28 May 2009

Morocco: A Jewish oasis

Walter Ruby has a fascinating inside look at Morocco in New York's Jewish Week, which also showed his photographs. Ruby and his fiance visited during Passover.
The Moroccan idyll I shared with my fiance Tatyana began with a Passover evening service at the ornate Neveh Shalom Synagogue in the heart of Casablanca’s Jewish Quarter — an upscale French-flavored district in this mostly modern city where 3,500 Jews live among a much larger number of Muslims — and a sumptuous seder at the well-appointed apartment of prominent community member Sammy Ifergan, his wife Natalie and their two charming teenage daughters.

The elegant century-old synagogue was packed with about 200 worshippers, many of them members of the worldwide Moroccan Jewish diaspora of up to one million, stretching from Jerusalem to Paris, Montreal and Caracas. Then Tanya and I experienced our very first Sephardic seder, with Ifergan performing fascinating rituals like holding a platter of matzah over the heads of family members and guests, while intoning, “You were once slaves in Egypt, but now you are free.”
Among Moroccan Jews, bitter herbs aren't bitter but are a celery-like plant (the Persians also use celery!). Ifergan says in the story, “Maybe because our 2,000-year exile in Morocco hasn’t been as bitter as some others."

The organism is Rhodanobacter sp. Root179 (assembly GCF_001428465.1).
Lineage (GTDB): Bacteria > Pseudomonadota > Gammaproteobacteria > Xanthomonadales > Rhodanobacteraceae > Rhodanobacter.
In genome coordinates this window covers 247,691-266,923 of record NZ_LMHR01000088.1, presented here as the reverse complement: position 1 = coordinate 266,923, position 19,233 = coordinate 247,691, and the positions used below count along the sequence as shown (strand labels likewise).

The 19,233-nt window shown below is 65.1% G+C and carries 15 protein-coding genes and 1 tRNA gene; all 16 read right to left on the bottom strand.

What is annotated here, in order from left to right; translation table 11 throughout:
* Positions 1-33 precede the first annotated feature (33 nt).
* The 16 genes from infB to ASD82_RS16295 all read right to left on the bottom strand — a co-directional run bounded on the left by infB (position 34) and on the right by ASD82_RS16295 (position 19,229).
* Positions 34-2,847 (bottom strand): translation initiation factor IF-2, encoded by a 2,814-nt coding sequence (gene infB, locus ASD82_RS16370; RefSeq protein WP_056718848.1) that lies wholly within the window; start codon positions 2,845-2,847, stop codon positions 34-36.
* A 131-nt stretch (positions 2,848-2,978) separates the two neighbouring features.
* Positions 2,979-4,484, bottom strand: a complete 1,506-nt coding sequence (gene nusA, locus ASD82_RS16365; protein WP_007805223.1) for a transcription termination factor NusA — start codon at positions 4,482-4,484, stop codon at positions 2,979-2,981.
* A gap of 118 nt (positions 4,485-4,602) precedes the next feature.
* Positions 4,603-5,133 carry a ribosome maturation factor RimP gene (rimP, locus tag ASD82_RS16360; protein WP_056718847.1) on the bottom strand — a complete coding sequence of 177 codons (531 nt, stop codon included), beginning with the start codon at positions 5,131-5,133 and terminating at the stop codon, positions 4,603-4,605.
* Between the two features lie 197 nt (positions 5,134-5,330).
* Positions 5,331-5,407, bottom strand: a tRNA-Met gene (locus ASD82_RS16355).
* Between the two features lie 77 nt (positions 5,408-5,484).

Their seder dinner included charoset of dates and figs, soup with ful, salads, lamb with truffle mushrooms, homemade pareve ice cream and more.

The history of the Moroccan Jews is more than 2,000 years old, before the Arabs arrived in the 8th century CE. The original inhabitants of Morocco include the Berber tribes, some of whom converted to Judaism centuries ago. There are shrines to Jewish-Berber holy men like the 14th-century sage Shlomo Bel-Hench.

Moroccan Jews today include descendants of both Berbers and Spanish Jews who arrived in 1492.
The sprawling souk within the walled city of Marrakesh is a vast, pulsating marketplace where every product ever conjured by humankind seems to be on sale; including carpets, metalwork, pottery, jewelry and exotic herbs and spices. Visitors can watch robed and turbaned tradesmen plying timeless crafts including leather working, cloth dying and slipper-making. Adjoining Jemaa-el-Fna Square, with its snake charmers, fire-eaters, and fortune tellers, has an almost hallucinatory quality at sunset, with storks flying eerily overhead.
The couple also visited the seaside town of Essaouira, where Jews were the majority until the 1930s.

If you'd like to visit Morocco, the story includes websites and other resources.

Read the complete story at the link above.

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